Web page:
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Tags: cryptography, Edward Snowden, encryption, intelligence, Internet, NSA, privacy, Schneier news, secrecy, surveillance Posted on September 5, 2013 at PM • 392 Comments • September 5, 2013 PM My biggest fear and complaint is that NO ONE in the US government seems to have any concern nor intention of stopping or severely limiting this.
No doubt that today's revelations violate HIPPA and probably many other laws, yet there's no one looking to hold anyone accountable.
They work with a company called Call Miner which handles hundreds of thousands of phone calls a day. • September 5, 2013 PM Now it becomes clearer why Obama has gained such a sudden interest in Syria. decided it didn't need no stinkin' trust in its corporations, governments, systems, and standards. ECDSA, I'd still say RSA with long keys is the safest bet.
Anything to control the narrative and deflect attention from the vital issues. No, he wasn't going to make a stink about a "hacker" but he's going to do everything in his power to makes sure that what the hacker reveals is promptly buried. They really should have consulted with our host before destroying all the credibility of all U. • September 5, 2013 PM On the crypto bits in your guardian piece, I found especially interesting that you suggest classic discrete log crypto over ecc. Because other respectable cryptographers recommend the opposite: how does RSA play in this? How do you consider ecc with non-nsa-influenced curves? (I don't think DJB is secretly an NSA-spy) What I found especially troubling to hear about DSA is that it's unsafe as soon as you have a single signature made with a broken RNG.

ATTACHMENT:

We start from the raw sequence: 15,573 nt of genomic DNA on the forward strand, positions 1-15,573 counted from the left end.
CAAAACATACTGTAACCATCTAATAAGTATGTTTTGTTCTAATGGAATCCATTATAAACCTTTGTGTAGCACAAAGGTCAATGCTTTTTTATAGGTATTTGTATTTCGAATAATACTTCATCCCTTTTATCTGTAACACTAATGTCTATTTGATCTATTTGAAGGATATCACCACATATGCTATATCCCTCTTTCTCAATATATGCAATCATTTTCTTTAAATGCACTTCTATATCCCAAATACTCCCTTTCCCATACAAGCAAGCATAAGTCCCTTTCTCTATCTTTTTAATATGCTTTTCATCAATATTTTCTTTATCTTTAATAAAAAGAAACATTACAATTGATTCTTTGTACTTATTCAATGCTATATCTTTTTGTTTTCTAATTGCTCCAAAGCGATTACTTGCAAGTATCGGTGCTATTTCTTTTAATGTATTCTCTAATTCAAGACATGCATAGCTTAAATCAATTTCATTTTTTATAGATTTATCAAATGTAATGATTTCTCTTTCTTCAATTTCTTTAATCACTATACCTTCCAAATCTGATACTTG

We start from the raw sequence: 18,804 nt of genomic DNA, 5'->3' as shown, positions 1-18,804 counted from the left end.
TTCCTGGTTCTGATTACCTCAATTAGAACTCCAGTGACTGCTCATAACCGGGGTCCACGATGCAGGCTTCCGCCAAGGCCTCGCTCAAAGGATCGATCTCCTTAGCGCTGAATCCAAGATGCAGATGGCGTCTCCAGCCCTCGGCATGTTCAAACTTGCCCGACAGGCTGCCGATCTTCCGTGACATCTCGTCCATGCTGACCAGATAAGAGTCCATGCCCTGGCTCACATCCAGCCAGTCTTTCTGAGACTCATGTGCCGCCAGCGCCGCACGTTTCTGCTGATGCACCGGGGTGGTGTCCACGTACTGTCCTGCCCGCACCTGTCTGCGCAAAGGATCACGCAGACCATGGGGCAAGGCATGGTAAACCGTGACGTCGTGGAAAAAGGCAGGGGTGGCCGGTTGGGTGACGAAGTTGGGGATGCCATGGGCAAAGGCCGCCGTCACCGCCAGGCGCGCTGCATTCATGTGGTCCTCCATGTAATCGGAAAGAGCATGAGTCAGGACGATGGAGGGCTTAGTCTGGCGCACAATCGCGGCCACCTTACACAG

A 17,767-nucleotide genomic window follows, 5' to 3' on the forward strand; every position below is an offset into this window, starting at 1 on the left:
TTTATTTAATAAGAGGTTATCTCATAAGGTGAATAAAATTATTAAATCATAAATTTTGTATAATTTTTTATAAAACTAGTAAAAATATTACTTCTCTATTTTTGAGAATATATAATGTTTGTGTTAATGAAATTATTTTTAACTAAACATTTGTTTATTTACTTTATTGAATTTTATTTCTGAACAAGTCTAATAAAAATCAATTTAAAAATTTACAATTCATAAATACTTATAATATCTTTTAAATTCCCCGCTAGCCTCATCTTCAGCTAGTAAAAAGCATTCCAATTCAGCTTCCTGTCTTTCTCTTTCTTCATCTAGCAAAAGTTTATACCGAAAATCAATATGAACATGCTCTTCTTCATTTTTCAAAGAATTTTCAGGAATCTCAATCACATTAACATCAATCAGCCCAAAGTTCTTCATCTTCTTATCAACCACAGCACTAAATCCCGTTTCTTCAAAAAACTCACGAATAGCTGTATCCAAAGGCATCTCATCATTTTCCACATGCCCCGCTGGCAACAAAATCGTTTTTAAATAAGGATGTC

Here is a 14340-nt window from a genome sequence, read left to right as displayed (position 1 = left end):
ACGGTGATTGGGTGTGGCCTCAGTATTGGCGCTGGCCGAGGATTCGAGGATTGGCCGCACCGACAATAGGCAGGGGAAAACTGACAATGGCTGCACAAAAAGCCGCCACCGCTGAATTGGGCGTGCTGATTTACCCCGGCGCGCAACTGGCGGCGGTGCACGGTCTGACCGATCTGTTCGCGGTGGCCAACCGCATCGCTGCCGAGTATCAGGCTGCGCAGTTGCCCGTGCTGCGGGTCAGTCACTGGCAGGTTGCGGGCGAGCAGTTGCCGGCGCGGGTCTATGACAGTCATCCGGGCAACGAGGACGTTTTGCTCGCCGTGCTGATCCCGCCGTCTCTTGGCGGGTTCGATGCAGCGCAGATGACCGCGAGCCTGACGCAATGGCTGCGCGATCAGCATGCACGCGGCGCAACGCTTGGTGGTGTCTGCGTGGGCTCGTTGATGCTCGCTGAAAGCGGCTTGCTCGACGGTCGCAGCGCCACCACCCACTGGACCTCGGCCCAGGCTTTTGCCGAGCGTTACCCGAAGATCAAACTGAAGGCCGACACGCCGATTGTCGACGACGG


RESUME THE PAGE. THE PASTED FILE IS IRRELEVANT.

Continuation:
The Petrie Chip allegedly automatically copied data tracked in the PROMIS system and periodically transmited the data to a local NSA listening device, defeating any Tempest Shield-type protections.
The CIA allegedly continued to use this contractor-operated PROMIS packaging facility after GE Aerospace was acquired by Martin Marietta and Martin Marietta morphed into Lockheed Martin.
EDITED TO ADD (9/6): Relevant Slashdot and Reddit threads.
Basically, the NSA is able to decrypt most of the Internet.
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All of this just further confirms my decisions to stay with as much open-source software for our office, maintain everything in-house, and work with internet providers and carriers who are a bit on the hippie/libertarian side of things. No, but it certainly makes it us a much more difficult target when not using the standard stuff.
Also, has anyone looked into the CIA's quasi-private organization, In-Q-Tel?